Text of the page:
Aphids resemble gnats; swarm yards, parks and gardens
WEST LAFAYETTE, Ind. - Many residents around Indiana have noticed swarms of small, gnat-like insects in yards, parks and gardens. The insects are actually not gnats or flies, but rather winged soybean aphids.
The small, greenish-yellow aphids are out in larger numbers this year, likely because their populations grew late in the season and were not treated with insecticides, said Purdue University entomologist Christian Krupke.
"In late summer and early fall, as day-length declines and soybeans begin to yellow and die, winged soybean aphids take flight in search of their overwintering host -- a common roadside shrub called buckthorn," Krupke said.
The aphids mate and lay eggs on buckthorn shrubs in the fall, and eggs hatch in spring. In April and May the winged insects fly to young, newly planted soybeans, Krupke said. Soybeans provide food for the aphids through the summer and the cycle repeats in the fall.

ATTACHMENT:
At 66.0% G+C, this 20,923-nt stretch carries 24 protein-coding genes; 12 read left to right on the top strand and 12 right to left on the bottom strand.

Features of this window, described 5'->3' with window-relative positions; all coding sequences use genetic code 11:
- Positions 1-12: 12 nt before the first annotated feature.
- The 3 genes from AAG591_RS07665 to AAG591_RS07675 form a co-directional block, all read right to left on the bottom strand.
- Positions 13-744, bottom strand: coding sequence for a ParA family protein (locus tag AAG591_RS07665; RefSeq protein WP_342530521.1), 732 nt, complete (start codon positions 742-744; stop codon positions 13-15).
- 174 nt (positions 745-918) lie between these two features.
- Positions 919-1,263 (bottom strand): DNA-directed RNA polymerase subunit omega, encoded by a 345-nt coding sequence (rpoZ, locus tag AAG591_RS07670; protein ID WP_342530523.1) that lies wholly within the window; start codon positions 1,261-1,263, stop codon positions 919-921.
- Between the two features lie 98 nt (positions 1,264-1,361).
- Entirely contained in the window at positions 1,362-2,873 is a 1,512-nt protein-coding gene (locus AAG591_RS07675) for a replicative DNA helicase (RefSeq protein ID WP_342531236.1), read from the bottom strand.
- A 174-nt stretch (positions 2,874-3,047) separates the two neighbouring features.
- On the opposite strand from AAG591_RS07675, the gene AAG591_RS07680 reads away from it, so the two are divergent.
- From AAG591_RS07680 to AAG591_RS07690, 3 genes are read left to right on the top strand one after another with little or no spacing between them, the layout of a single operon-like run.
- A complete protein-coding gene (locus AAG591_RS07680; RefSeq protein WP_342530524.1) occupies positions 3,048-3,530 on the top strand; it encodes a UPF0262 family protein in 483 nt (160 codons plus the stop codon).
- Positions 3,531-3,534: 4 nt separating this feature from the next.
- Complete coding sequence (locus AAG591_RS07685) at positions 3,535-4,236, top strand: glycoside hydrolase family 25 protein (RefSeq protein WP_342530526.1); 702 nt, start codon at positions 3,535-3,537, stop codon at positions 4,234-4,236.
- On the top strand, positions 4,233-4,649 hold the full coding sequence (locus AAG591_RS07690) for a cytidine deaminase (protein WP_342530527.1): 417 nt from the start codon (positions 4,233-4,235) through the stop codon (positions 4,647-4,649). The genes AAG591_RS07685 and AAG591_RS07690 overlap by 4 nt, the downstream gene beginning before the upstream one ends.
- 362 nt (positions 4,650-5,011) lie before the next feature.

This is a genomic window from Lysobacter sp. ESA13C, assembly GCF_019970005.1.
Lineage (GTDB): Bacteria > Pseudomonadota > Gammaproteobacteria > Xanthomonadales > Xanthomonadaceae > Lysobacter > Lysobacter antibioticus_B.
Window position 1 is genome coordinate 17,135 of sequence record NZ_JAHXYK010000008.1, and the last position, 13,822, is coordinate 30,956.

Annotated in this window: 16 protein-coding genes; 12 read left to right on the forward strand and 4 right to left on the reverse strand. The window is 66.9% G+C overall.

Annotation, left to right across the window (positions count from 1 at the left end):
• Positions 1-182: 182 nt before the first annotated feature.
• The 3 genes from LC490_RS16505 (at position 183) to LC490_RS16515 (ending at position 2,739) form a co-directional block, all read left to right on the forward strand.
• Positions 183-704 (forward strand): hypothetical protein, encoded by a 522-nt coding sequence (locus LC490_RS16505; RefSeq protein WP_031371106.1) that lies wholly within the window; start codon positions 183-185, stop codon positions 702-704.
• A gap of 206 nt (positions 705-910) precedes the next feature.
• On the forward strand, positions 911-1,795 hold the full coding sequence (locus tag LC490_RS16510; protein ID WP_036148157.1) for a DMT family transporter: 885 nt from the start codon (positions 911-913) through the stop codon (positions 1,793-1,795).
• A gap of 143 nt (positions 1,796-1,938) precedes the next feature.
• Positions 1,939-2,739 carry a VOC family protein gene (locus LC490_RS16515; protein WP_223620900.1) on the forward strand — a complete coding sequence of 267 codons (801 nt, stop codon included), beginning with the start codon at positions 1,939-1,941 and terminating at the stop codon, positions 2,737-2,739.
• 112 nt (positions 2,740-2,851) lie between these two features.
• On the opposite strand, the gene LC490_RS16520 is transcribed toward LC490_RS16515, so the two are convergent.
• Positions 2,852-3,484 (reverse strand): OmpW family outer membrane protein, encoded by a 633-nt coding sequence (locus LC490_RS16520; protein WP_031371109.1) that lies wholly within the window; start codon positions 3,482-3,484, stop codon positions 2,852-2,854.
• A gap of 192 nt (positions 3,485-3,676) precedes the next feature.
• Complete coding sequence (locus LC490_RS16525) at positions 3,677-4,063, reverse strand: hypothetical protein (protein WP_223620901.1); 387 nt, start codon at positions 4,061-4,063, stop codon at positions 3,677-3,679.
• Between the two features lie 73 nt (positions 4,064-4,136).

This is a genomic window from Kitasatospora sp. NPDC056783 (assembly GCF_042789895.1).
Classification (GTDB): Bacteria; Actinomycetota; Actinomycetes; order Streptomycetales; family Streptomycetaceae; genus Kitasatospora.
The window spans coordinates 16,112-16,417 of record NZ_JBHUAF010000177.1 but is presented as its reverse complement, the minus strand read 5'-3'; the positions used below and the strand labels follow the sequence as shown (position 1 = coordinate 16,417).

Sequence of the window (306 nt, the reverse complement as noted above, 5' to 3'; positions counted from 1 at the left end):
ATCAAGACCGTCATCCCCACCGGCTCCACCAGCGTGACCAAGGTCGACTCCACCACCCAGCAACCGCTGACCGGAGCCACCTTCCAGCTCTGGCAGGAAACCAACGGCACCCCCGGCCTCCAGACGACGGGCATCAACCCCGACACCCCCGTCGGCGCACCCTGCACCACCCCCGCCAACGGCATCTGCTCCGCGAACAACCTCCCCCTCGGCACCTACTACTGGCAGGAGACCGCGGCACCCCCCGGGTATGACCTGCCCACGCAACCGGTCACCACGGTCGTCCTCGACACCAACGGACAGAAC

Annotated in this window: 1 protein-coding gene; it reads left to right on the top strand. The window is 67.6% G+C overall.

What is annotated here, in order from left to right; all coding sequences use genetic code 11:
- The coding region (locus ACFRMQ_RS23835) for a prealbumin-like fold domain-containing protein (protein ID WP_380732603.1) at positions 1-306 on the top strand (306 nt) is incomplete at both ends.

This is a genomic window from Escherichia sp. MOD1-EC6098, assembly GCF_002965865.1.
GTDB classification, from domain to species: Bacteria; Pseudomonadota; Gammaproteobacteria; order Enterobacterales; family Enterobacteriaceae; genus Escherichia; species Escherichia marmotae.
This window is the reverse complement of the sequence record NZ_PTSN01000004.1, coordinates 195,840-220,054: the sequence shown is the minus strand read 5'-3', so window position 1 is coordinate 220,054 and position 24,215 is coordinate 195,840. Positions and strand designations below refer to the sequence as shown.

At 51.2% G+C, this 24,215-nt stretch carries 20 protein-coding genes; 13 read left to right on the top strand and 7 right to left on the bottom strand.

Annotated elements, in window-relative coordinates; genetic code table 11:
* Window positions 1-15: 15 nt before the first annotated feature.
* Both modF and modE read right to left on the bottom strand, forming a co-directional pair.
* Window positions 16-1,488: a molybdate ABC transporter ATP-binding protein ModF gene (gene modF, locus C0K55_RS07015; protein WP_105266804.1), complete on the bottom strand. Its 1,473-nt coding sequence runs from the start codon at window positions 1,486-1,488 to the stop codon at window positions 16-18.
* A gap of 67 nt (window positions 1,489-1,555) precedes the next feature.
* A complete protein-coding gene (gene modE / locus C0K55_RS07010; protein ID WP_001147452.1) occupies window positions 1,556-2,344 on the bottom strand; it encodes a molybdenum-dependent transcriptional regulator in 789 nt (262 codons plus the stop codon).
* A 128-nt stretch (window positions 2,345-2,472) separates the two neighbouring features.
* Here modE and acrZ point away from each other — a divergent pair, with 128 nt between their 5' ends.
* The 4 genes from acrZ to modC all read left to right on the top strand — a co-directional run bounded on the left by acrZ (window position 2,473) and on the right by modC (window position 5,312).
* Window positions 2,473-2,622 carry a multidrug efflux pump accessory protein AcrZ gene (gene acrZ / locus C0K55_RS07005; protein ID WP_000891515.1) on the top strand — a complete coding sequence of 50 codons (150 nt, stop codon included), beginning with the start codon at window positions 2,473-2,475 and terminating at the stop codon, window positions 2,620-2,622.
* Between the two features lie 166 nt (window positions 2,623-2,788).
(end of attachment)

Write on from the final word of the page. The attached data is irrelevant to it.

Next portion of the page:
"The host range of the soybean aphid is restricted to buckthorn and soybeans, so homeowners and gardeners do not need to be concerned," Krupke said. "They may land on various other plants, but they won't be able to feed or develop on them. They are primarily a nuisance -- especially in areas with an abundance of soybeans or buckthorn shrubs."
Krupke said the number of aphids should subside by the end of September.
Photos of soybean aphids and a video clip of the insects flying to buckthorn trees during fall migration is available on the Purdue Extension Entomology "Hot News" Web site at http://extension.entm.purdue.edu/publications/HN-65.pdf
Writer: Jennifer Stewart, 765-494-6682, firstname.lastname@example.org
Sources: Christian Krupke, 765-494-4912, email@example.com
Ag Communications: (765) 494-8415;
Steve Leer, firstname.lastname@example.org
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